There is no debating the fact that breast is best. But recent studies have produced some astounding claims, namely that breastfeeding makes your child cleverer – and even improves their behaviour later in life. We spoke to Mohammed Miqdady, Head of Paediatric Gastroenterology Hepatology and Nutrition at Sheikh Khalifa Medical City; the Cleveland Clinic in Abu Dhabi, about the latest breast milk theories.
Breastfeeding improves a baby’s IQ. True or false?
True. A child’s IQ is determined by many factors, one of which is the genetic background of its parents, and another which is the education the child receives. However, nutrition does play a role too. Research shows us that breastfeeding can improve a child’s IQ by around three to five points. Although this isn’t a huge increase, it’s still a significant measurement.
Breastfeeding prevents obesity. True or false?
True. Studies have shown that breastfed babies in general have healthier weight gains than bottle-fed babies, and they go on to maintain a healthier weight later in life. While it’s true that there are many other factors to consider, such as lifestyle habits and the genetic background of the child, we can safely say that compared to formula, breast milk really does prevent obesity. It has a lower protein content than formula – but breast milk protein is also of a much higher quality. These proteins actually help programme the metabolism from a very early age, thus preventing obesity later on. This is why several manufacturers have decreased the quantity of protein in new formulas.
Children who are breastfed are better behaved. True or false?
True. Many behavioral studies have been carried out on breastfed and non-breastfed children. The findings have been quite significant in that breastfed babies actually do display better behaviour, and their psycho-motor skills are more advanced than their bottle fed counterparts. Why? Well, nobody knows for sure. It could be the nutrients the baby receives – for example, the long chains of polyunsaturated fatty acids in breast milk and maybe other nutrients, such as zinc and iron, could play a role in this. Equally, though, it could be the nurturing that takes place during breastfeeding. The physical bonding between the child and the mother does contribute to a baby’s neurological development. New formulas are now enriched with these important elements.
Babies who are bottle fed sleep through the night. True or false?
Partly true. Breast milk is much more easily digested – as though the baby has had a light meal. So, breast fed babies can feel hungrier than bottle fed babies. However, this isn’t always the case, and it’s not a reason to start bottle feeding, because some bottle fed babies can wake up just as much as their breastfed counterparts.
Bottle fed babies suffer more from colic and allergies. True or false?
True. Around two to five per cent of bottle fed babies have allergies to the formulas they are fed, and this can manifest itself as colic. In my experience, they tend to suffer more from digestive problems than breastfed babies, although breastfed babies can have colic as well.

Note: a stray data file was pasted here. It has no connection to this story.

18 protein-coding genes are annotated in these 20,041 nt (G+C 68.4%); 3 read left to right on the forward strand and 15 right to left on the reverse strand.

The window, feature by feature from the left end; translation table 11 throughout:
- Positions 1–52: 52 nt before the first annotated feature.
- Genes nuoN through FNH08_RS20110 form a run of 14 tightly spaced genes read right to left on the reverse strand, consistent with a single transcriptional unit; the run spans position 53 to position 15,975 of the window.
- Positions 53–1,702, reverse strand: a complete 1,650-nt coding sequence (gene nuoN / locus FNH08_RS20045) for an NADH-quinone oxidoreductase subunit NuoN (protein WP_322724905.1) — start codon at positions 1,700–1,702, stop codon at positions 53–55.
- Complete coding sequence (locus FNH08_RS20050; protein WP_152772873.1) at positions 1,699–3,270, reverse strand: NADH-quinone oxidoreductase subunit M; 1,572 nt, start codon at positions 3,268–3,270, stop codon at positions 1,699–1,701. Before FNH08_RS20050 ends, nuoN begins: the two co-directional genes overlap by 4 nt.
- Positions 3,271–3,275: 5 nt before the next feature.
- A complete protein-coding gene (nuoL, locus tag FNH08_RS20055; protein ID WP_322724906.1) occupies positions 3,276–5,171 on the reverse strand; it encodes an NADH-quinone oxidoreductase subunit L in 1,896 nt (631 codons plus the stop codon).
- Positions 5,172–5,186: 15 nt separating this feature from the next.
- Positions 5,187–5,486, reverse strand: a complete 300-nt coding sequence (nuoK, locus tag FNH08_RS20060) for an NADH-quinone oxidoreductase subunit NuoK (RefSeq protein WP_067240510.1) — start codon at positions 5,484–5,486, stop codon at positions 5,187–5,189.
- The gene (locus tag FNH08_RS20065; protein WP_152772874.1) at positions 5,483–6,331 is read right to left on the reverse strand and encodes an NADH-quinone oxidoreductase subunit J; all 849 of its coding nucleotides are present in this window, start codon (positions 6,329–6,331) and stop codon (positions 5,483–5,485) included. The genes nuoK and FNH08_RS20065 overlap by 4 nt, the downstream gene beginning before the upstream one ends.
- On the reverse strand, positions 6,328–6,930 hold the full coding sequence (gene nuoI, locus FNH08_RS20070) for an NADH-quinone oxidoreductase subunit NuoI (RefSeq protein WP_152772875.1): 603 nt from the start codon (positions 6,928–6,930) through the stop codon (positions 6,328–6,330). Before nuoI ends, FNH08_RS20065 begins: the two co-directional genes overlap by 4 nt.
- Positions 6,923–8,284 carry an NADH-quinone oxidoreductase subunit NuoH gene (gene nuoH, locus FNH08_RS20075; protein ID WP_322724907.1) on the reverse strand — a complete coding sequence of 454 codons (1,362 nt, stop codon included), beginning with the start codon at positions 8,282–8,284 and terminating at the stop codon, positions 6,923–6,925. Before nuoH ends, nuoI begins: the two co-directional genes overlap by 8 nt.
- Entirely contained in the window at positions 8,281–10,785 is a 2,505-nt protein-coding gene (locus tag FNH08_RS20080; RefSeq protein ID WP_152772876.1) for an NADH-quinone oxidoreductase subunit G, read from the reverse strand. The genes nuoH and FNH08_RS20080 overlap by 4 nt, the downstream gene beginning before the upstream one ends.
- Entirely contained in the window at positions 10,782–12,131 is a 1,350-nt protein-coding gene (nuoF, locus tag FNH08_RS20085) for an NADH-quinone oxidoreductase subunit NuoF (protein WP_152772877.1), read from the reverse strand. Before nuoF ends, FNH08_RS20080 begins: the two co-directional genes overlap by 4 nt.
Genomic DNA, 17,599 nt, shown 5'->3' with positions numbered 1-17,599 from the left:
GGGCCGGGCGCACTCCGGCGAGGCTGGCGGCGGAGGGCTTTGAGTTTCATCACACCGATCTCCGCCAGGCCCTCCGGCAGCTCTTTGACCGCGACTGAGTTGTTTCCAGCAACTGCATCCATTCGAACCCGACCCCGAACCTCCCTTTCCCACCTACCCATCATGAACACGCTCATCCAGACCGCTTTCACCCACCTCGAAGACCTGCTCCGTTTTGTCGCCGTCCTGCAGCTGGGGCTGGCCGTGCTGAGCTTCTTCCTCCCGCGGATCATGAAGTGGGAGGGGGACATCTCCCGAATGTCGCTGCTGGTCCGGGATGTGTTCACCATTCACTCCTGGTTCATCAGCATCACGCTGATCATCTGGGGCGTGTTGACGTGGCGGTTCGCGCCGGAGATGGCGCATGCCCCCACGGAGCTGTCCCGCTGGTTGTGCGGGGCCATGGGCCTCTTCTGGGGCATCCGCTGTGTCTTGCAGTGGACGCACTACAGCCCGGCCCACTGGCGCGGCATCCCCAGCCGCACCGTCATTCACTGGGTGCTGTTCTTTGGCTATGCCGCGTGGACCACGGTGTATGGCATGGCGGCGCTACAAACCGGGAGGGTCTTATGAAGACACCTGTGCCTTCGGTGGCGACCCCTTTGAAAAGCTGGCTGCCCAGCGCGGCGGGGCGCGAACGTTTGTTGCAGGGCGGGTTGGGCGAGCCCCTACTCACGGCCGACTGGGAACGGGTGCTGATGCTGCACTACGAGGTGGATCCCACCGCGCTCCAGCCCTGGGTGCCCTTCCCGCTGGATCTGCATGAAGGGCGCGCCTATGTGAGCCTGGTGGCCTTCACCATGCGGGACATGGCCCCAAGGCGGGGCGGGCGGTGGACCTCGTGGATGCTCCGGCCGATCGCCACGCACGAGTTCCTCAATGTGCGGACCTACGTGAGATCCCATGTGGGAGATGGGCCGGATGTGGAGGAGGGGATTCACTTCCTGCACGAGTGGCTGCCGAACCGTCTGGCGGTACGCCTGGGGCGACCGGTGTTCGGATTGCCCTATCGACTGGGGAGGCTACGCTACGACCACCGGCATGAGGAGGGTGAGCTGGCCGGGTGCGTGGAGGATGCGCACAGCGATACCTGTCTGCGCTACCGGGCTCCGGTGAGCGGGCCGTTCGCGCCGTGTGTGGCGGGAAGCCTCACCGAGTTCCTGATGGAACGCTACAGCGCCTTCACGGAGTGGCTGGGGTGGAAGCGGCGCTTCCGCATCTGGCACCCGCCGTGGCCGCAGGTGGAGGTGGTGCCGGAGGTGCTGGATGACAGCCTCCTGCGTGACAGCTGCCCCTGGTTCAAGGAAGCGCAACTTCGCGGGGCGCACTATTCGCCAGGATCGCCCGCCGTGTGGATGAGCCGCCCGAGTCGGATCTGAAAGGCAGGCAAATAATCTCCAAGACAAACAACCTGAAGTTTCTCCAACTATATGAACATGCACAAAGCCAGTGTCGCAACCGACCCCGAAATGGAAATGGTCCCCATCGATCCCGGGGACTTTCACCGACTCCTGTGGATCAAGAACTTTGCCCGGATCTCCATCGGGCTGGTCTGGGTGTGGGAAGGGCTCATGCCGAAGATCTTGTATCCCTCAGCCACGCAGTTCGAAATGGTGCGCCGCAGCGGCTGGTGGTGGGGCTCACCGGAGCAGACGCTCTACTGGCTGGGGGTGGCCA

Mixed feeding of half bottle and half breast still benefits the baby. True or false
True. Although the more you breastfeed, obviously the better it is. If you can’t do 100 per cent, then 90 per cent is better than 80 per cent, and 80 per cent is better than 70. If all a mum can manage is one feed a day then it is still better than no breast milk at all.
You can’t go back to exclusive breastfeeding once you’ve introduced formula. True or false?
False. But boosting your milk supply takes dedication. Many women think that once they’ve dropped a feed, they can’t improve their levels of breast milk because their supplies naturally decrease. But you can increase it if you persevere through actually feeding the baby more often, and stimulating the supply further with a breast pump between feeds once better production is established.
Many new formulas claim to have ‘added probiotics’. What’s all that about?
The latest studies show that breast milk contains probiotics, the good bacteria which aid digestion and strengthen the immune system. They play a major role in the overall development of the child because they contribute to the absorption of nutrients.
Breastfeeding advocates claim ‘every mother can breastfeed’. True or false?
The average, healthy mother will be able to produce enough milk for her child. The science of breastfeeding does prove that it’s a supply and demand system. At least 90 per cent of women can breastfeed successfully, if they persevere. There are, however, a small percentage of women who cannot feed their babies for medical reasons. Sometimes health problems can result in decreased breast milk. There are also certain medications that prevent women from breastfeeding, along with rare metabolic disorders. And, very small minorities of women have certain disorders of the breast that make breastfeeding impossible.
If you choose a bottle over the breast, you are disadvantaging your child. True or false?
True I’m afraid. Breastfeeding should always be the first option. But, the formulas we have today are far superior to those fed to babies a several years ago. And 10 years from now, I’m sure formulas will be better still. However, breast milk is still and probably always will be superior to formula. So yes, deciding to bottle feed, unless there is a medical reason for doing so, does come with its disadvantages. If a mother has to bottle feed, she should do so with the help of a paediatrician, who can help her choose a formula with advanced properties to be closer to breast milk.
Sheikh Khalifa Medical City, Abu Dhabi (02 819 0000)